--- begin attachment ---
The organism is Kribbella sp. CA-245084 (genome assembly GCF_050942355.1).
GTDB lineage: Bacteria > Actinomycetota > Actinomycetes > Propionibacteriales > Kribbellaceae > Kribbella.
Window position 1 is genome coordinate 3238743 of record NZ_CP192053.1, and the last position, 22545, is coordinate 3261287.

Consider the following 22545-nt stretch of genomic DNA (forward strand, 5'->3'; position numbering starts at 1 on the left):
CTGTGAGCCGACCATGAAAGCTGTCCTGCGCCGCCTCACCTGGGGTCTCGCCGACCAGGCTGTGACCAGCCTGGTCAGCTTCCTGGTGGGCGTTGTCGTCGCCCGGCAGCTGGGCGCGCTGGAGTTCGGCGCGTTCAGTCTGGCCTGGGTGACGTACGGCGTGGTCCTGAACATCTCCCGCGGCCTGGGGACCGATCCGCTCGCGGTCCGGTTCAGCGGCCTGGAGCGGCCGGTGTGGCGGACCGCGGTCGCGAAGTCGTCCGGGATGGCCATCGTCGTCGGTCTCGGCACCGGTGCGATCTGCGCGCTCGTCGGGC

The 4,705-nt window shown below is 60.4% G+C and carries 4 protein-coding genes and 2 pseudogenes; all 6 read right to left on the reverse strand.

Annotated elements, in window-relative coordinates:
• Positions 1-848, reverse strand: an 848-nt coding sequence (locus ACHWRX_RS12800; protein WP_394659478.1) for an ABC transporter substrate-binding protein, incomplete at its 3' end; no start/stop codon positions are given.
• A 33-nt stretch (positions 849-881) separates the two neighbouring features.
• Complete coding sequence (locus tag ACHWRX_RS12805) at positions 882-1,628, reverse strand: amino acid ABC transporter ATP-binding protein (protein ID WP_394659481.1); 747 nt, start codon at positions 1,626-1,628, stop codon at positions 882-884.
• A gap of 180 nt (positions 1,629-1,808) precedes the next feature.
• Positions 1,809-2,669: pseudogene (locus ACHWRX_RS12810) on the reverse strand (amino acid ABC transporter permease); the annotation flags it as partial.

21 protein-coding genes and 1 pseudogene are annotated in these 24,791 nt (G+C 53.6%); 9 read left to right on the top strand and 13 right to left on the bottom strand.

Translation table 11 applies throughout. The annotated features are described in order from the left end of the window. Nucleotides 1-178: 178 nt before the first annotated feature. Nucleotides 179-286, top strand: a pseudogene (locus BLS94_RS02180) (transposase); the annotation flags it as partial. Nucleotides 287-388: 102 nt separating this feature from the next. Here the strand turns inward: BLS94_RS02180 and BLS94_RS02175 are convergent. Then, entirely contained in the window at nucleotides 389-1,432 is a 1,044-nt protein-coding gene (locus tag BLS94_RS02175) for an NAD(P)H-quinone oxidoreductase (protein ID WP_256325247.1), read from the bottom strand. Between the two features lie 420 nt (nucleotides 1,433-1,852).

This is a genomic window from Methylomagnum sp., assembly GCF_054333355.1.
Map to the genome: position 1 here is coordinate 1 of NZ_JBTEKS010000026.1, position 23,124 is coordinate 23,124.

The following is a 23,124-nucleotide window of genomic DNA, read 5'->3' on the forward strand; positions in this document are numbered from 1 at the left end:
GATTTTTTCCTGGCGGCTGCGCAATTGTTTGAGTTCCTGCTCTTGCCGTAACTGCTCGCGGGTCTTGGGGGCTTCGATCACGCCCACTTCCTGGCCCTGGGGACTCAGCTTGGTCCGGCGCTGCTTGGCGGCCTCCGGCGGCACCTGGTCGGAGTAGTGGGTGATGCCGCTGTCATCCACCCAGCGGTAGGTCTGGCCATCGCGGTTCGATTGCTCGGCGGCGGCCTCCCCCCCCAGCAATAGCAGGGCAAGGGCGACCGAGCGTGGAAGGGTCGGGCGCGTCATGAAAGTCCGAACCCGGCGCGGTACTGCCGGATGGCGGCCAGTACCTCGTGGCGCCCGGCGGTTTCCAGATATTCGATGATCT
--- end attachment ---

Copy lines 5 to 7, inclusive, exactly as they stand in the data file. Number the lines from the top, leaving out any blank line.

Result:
CTGTGAGCCGACCATGAAAGCTGTCCTGCGCCGCCTCACCTGGGGTCTCGCCGACCAGGCTGTGACCAGCCTGGTCAGCTTCCTGGTGGGCGTTGTCGTCGCCCGGCAGCTGGGCGCGCTGGAGTTCGGCGCGTTCAGTCTGGCCTGGGTGACGTACGGCGTGGTCCTGAACATCTCCCGCGGCCTGGGGACCGATCCGCTCGCGGTCCGGTTCAGCGGCCTGGAGCGGCCGGTGTGGCGGACCGCGGTCGCGAAGTCGTCCGGGATGGCCATCGTCGTCGGTCTCGGCACCGGTGCGATCTGCGCGCTCGTCGGGC

The 4,705-nt window shown below is 60.4% G+C and carries 4 protein-coding genes and 2 pseudogenes; all 6 read right to left on the reverse strand.

Annotated elements, in window-relative coordinates: